There's probably no more democratic image in sports than the sight of thousands of athletes and dreamers lined up in places like New York or Boston or Los Angeles or wherever they're about to test themselves against, in the end, themselves over 26 miles of running hell. The only thing the marathon discriminates against is the unprepared: age, sex, nationality, race, even physical disability all peel away when the mix of athletes, from the elite Olympian to the neighbor next door, responds to the report of the starter's pistol. This smart, agreeable compilation of oral histories recalls the first encounters of 37 marathoners, and the stories they tell are marvelous, inspiring, despairing, filled with hope, and wracked with aches and pain. The great Bill Rogers remembers not finishing his first attack of the Boston, and the equally great Greta Weitz recounts what it was like to smash the record in New York her first time out. But it is the voice of the common runner--some nationally famous, like writer Erich Segal, others only known to their loved ones--that consistently gives First Marathons its second wind as it details the drives and dreams that link all dedicated runners. Kislevitz, a marathoner herself, displays endurance by completing the book with a final section offering useful advice from top coaches, a comprehensive glossary of terms, and, to help maintain a steady rhythm, the favorite songs marathoners sing to themselves. Some of the more fitting: "Born to Run," "Groovin'" and, particularly appropriate for getting through the wall, "Running on Empty." --Jeff Silverman --This text refers to an out of print or unavailable edition of this title.
Contrary to the subtitle, the marathon experiences shared in these pages represent anything but a monster. Rather, this life-changing journey becomes a path toward self-discovery for 37 men and women of all ages, sizes, and backgrounds. Famous runners, such as Bill Rogers and Kenyan elite racer Paul Mbugua, share their experiences, but it's the coverage of such everyday, average, and back-of-the-pack runners as the painter, the Episcopal minister, and the teacher (who was fired because she wanted the day off to run the 100th Boston Marathon!) that makes this book so memorable. Thomas King, who at one time weighed more than 300 pounds, run-walked the second half of his first marathon with tears streaming down his face. Funny stories include a runner so hungry that at mile 20 he cut to the front of a Dairy Queen line to beg a lady to buy him a cone. The book concludes with sage advise from noted coaches, such as Jeff Galloway and Don Kardong. Brenda Barrera --This text refers to an out of print or unavailable edition of this title.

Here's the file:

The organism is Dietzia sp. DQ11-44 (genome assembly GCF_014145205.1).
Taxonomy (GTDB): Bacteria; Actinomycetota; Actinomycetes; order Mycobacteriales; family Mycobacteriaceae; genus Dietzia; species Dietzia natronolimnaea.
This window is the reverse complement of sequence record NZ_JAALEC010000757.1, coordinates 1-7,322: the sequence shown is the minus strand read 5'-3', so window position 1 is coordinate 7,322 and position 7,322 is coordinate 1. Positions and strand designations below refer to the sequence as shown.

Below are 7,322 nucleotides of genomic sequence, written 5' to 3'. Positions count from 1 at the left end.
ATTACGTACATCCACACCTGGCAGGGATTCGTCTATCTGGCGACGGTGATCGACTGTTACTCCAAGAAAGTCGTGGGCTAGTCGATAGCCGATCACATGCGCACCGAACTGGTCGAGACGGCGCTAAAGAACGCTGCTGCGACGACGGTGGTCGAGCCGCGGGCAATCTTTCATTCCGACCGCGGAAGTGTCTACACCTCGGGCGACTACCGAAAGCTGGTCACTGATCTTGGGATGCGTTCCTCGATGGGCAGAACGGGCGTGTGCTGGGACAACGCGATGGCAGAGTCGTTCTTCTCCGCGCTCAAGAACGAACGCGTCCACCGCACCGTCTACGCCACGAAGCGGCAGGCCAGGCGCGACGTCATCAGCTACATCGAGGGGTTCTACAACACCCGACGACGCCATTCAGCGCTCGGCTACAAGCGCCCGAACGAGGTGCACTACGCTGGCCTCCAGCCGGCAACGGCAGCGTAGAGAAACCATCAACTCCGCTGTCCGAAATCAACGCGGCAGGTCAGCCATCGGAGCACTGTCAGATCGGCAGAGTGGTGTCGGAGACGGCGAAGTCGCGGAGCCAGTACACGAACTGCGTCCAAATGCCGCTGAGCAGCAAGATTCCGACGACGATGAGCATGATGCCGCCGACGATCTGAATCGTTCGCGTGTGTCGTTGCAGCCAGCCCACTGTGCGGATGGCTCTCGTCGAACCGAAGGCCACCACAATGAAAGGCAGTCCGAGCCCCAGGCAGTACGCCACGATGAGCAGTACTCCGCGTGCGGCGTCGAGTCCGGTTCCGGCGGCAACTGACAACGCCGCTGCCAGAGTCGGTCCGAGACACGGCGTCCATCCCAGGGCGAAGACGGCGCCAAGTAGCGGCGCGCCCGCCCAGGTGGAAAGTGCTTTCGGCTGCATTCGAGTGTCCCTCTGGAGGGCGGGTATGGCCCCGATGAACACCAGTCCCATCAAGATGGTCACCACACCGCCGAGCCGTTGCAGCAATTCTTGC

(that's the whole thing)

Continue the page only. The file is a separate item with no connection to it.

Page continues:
I'm about to run my first marathon and wanted to read as much as I could about other people's experiences. Read morePublished 5 months ago by Bearfoot
So much enjoyed reading all the stories of the marathoners.......so much inspiration for me, I plan on giving this book as a gift to several of my running friends!!Published 10 months ago by kelly havlin
After reading the stories in this book, it inspired me to go out for a run! Great read!Published 11 months ago by Pamela D. Stephenson
Eh, worth a read if you're training for a marathon, but many of the stories don't relate to average runners.Published 11 months ago by Nuggetofun
I enjoyed reading all the personal accounts of first marathons. I would read them at night and be inspired to set my alarm to get up for an early morning run. Read morePublished 15 months ago by M. Barker
Wish it was more up to date. Very inspiring. People from all walks of life can do a marathon iffff they want.Published 18 months ago by Karen A. Kowalski
I enjoyed reading everyone's experience of their first marathon, however, this book is very dated by now. It could use a re-work and bring us up to the current millennia.Published on August 15, 2013 by joleen fuson